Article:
IN HIS LAST BOOK, Blood Brotherhood, Robert Barnard accomplished two things: he wrote a good mystery and also exposed, gently but surely, the hypocrisies and the human facilities of modern churchmen. This time Barnard turn his attention and wit to the affairs of a struggling provincial opera company in northern England. In Death on the High C's (Walker. $7.95), Superintendent Nichols, who knows that Don Giovanni can be sung by either a baritone or a bass, almost brings down the curtain with the arrest of the killer during a performance of Rigoletto. Once again Barnard proves that a satisfying mystery can have delightful moments of humor.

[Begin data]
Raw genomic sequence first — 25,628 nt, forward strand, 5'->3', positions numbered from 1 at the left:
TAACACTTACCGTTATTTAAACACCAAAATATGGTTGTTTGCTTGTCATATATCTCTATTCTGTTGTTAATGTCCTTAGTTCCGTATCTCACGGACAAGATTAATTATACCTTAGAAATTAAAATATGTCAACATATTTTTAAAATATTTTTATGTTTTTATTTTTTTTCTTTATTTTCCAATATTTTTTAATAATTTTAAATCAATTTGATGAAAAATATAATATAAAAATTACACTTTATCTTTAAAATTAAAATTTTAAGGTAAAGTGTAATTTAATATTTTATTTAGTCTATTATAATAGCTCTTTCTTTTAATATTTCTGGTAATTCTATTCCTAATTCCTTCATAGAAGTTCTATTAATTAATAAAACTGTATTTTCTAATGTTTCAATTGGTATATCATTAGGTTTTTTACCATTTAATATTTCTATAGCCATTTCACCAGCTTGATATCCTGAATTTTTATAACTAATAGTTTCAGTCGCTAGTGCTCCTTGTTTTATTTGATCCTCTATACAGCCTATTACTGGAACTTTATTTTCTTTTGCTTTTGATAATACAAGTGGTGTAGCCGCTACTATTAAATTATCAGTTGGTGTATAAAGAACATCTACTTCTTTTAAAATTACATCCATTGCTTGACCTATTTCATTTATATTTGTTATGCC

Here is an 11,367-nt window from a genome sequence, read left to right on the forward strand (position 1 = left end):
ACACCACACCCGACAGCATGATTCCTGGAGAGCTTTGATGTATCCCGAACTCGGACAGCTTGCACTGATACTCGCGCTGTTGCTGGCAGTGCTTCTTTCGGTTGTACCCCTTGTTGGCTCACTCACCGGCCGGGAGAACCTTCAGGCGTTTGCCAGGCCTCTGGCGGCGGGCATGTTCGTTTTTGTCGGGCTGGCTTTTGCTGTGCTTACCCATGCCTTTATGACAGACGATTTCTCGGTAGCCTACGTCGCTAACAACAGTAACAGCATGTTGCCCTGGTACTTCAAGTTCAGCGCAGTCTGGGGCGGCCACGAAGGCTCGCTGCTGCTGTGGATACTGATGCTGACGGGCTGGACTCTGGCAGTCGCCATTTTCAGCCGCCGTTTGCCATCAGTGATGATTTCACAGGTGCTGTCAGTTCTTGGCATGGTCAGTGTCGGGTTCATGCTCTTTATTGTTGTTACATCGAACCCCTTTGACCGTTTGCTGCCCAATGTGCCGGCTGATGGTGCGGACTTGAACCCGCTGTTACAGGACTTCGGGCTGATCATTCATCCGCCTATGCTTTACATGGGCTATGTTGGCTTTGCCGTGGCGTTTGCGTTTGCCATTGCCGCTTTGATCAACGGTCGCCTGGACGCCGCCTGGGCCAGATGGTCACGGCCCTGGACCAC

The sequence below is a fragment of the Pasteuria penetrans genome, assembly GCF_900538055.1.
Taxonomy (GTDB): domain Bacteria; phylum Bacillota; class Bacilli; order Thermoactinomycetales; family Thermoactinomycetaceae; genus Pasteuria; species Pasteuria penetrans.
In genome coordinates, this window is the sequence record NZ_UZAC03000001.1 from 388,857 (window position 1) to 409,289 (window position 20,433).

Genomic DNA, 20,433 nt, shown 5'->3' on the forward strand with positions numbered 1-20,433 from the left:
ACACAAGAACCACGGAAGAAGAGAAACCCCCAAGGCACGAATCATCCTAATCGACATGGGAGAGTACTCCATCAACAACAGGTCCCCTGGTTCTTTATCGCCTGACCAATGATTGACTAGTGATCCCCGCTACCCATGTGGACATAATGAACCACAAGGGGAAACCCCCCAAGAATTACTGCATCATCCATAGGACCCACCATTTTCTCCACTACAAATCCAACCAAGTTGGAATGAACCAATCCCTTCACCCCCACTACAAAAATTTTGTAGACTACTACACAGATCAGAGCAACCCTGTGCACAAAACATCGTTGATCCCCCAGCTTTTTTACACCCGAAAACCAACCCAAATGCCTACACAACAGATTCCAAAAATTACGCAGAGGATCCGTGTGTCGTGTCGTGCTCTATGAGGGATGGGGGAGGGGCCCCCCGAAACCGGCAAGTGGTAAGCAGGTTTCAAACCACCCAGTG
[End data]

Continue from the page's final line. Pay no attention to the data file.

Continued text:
It is sad that Barnard St. James didn't give as much attention to concocting a credible mystery as he did to recreating Napoleon's Paris in April Thirtieth (Harper & Row, $8.95). The result would have been a superior period mystery. Instead, St. James, like a good-glove, no-bat baseball player, writes a lively scene with no plot punch. Until the letdown of the denouement (which barely worked for Agatha Christie and doesn't here), St. James had been moving along quite smartly with his tricorne-hatted Chief Inspector Blanc, and such minor characters as Tellyrand and the painter David. It is a touchy case for Inspector Blanc, as Madame de Besancourt, found strangled in her salon, had been a courtesan with influential lovers.